Premature children should be treated as special needs pupils


A new report by the Nuffield Foundation claims children born prematurely are disadvantaged at school and into adulthood. Premature births currently represent 11% of all live births worldwide and on average; any primary school classroom will include two children born prematurely.

The report found that children born before 34 weeks gestation have poorer reading and maths skills than those born at full term, and the difficulties they experience at school continue to have effects into adulthood: by the age of 42, adults who were born prematurely have lower incomes and are less likely to own their own home than those born at full term.

The study analysed data from four large-scale longitudinal studies and found that the poorer reading and maths skills of children born prematurely were associated with lower educational qualifications on leaving school and lower income in middle age. It also looked at whether delaying school entry enabled children born prematurely to do better at school but found no evidence to support this. Children who started school a year later did not perform better in teacher ratings of their academic attainment than children who had started at an age appropriate time.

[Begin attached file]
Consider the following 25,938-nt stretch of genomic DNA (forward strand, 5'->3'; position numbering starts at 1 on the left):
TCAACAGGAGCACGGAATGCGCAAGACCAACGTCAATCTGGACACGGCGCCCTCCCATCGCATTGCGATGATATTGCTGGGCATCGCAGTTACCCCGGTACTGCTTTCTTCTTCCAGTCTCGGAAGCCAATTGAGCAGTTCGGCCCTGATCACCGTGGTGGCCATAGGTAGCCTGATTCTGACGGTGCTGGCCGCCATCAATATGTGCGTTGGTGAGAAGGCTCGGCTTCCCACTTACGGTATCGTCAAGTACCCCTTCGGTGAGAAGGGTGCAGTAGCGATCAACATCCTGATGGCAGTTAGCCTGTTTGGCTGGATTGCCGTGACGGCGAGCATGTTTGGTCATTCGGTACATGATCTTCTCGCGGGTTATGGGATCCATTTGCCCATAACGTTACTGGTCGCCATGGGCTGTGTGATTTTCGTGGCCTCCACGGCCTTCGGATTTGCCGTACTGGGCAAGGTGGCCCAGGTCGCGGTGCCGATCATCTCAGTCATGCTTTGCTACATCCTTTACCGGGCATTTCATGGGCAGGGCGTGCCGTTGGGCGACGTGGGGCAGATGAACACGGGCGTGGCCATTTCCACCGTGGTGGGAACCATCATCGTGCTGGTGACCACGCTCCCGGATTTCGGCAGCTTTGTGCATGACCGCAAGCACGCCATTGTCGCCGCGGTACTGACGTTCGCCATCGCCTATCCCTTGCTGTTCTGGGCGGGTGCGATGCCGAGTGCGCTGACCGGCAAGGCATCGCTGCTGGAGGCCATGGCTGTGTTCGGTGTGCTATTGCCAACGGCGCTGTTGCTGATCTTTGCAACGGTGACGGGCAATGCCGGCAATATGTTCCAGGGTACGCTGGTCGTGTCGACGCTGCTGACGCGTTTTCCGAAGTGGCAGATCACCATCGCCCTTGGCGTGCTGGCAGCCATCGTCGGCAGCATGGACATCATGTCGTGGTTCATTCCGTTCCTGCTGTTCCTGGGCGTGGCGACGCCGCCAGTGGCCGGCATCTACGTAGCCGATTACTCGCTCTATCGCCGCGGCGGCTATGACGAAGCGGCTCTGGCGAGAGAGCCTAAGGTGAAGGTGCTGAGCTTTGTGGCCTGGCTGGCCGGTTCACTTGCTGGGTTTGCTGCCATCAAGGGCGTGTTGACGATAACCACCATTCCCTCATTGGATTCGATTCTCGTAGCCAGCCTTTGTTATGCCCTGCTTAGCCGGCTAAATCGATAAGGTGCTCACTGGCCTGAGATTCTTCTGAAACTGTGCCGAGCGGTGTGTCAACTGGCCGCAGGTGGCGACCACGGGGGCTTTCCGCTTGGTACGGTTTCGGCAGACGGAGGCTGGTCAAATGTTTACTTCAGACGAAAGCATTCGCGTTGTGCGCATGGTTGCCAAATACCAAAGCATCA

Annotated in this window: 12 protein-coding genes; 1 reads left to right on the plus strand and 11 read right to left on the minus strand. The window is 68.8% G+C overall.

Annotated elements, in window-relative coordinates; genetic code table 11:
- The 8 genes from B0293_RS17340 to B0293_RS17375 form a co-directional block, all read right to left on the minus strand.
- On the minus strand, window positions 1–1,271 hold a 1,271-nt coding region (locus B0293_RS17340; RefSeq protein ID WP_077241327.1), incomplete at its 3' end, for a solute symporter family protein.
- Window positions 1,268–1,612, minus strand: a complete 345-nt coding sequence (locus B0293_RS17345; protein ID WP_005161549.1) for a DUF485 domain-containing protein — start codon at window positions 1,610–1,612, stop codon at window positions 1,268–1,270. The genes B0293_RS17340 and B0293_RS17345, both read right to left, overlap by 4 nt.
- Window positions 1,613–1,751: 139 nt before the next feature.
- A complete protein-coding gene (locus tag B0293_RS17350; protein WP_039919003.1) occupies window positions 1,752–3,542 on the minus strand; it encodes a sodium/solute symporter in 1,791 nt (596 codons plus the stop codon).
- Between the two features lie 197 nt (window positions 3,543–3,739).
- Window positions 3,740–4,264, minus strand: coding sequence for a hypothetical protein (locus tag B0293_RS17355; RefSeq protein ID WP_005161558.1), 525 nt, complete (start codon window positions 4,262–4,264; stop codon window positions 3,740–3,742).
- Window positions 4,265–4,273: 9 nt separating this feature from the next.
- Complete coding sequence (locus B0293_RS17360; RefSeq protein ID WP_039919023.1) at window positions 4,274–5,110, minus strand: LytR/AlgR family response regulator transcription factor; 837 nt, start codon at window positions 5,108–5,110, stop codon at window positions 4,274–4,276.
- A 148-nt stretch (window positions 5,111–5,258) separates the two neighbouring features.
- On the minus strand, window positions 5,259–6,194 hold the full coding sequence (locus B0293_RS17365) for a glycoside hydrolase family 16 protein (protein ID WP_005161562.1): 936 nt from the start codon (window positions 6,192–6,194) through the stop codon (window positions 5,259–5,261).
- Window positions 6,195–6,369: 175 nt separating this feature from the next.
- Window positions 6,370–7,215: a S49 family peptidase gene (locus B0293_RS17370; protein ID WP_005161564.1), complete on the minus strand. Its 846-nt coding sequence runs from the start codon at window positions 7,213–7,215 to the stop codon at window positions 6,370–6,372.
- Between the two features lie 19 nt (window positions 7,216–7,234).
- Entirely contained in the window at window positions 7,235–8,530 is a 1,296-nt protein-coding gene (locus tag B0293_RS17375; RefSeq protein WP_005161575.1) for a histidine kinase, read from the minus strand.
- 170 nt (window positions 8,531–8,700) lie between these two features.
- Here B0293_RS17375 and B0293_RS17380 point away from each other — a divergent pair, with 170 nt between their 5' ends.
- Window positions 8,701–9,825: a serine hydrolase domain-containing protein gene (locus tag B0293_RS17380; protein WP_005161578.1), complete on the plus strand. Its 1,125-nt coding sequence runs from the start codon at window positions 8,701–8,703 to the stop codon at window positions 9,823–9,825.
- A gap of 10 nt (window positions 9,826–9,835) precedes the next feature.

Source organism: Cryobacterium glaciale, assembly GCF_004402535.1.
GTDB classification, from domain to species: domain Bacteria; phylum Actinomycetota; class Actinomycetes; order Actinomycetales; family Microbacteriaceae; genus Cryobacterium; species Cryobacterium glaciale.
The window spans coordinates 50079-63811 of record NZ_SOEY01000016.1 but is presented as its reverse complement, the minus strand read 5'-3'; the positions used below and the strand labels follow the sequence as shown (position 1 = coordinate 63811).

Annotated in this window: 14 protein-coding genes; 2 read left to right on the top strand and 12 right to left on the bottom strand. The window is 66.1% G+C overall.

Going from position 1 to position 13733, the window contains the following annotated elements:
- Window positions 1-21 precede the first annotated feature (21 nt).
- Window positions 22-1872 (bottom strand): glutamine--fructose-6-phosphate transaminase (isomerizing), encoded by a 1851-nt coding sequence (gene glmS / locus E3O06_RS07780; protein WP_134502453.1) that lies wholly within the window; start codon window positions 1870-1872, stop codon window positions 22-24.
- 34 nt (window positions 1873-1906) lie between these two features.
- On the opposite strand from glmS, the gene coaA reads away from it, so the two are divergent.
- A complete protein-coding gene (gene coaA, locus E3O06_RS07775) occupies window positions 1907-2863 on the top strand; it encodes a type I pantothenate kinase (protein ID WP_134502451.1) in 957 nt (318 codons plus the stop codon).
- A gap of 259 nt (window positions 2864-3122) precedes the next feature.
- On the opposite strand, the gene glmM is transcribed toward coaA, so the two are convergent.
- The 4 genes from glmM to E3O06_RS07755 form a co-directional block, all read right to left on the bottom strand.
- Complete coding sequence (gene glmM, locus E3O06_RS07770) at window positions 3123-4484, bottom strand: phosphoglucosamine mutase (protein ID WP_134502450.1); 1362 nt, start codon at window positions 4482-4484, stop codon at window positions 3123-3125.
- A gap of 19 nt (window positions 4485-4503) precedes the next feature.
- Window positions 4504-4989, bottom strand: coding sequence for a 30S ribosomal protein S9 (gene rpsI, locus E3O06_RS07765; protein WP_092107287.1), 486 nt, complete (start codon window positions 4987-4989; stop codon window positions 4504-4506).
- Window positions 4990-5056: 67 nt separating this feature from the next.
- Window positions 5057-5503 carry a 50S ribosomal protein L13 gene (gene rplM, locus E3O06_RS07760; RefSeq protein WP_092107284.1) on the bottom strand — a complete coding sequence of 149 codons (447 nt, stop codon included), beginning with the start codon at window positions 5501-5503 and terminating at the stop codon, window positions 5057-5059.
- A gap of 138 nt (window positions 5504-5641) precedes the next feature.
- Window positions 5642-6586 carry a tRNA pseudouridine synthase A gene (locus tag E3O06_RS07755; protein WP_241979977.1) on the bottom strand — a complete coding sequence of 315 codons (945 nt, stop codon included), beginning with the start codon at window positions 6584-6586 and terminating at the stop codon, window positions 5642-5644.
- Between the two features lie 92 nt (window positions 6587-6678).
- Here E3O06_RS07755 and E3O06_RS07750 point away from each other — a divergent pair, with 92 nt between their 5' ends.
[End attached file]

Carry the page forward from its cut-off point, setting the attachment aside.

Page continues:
The research showed that over 80% of teachers and over 50% of educational psychologists had received no formal training about the effect of preterm birth on children’s’ development and learning, something which needs to be addressed if the growing numbers of preterm children are to be supported.

Dr Samantha Johnson from the University of Leicester said: “Teachers and educational psychologists receive little formal training about the effects of preterm birth on children’s long term development and learning and are often not aware of appropriate strategies to support preterm children in the classroom.”

The report recommends that all preterm children born before 34 weeks of gestation may benefit from regular follow-up after discharge from hospital. Interventions are required around the time of school entry to facilitate preterm children to have an optimal start to their schooling career. Delayed school entry is not recommended on current evidence, but more research is needed.

Every Child Journal